M6 Primary Chain Tensioners for XL's


We're often asked about these spring-loaded primary chain tensioners that are available for XL models, and whether they're a worthwhile investment. I've used these devices and this is to share my experience.


I personally fitted four different Buell tube frame models with spring loaded tensioners from Hayden, dubbed the "M6". The first sign that something wasn't right came about 1000 miles later on the bike that was getting ridden the most of the four. I noticed an unusual amount of noise in the primary.


I pulled the primary cover and found this:



That's exactly how it looked when I pulled it out of the motor, stuck down. I forced the shoe out and this is what I saw:



As you can see, the primary chain was grinding a burr into the tensioner frame. The shoe was hanging up on that burr rather than freely sliding up. Large quantities of steel filings were being deposited into my primary and transmission and a more serious failure was imminent.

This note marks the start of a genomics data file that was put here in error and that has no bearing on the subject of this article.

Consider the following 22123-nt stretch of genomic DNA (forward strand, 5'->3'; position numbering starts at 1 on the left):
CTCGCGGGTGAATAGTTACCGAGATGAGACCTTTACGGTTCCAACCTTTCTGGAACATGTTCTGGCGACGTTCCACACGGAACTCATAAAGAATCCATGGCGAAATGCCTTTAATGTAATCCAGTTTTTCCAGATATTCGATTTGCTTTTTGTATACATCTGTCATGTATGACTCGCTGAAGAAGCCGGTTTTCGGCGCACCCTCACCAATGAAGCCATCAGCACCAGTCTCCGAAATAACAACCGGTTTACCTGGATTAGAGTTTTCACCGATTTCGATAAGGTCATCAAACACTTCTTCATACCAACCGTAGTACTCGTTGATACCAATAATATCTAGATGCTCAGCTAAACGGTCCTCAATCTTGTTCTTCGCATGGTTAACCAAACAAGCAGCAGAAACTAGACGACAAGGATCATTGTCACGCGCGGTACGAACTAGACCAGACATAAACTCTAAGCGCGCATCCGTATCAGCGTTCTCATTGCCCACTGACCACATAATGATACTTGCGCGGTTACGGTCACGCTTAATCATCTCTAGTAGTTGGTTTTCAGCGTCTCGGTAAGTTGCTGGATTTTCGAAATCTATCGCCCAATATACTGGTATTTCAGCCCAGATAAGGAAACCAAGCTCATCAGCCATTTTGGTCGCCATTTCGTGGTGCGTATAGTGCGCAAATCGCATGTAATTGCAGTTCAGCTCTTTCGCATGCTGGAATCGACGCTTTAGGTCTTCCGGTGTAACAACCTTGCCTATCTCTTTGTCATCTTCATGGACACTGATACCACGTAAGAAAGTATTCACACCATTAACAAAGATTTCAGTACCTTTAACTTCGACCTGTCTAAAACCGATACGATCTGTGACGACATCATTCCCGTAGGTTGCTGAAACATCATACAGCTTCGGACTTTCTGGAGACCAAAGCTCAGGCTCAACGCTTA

It was installed exactly correctly, it's not rocket science to put one of these things in. And there's really not a lot of room for error on the installation anyway, although I suppose a person could get the thing reversed in there. But I had done it properly.


I pulled the other 3 tensioners out of their respective motors, and although they weren't stuck like this one, every one of them had evidence of the chain grinding on the frame. Not good.


Speaking of tensioners, if your XL or Buell was made prior to early 2001, there's a good chance it has a light duty tensioner installed. See the one on the left below:



Note how much thinner the steel plate is on the left tensioner than on the right tensioner. These light duty tensioners are subject to failure, particularly in high horsepower applications. The steel support plate literally breaks in two. Always update your tensioner to the new style on the right. NRHS normally stocks the heavy duty tensioner just because we see this so often and we update every motor we come across. Give us a call if you're in need of one, it's not an expensive piece (under $25) and it can sure prevent an awfully expensive failure.



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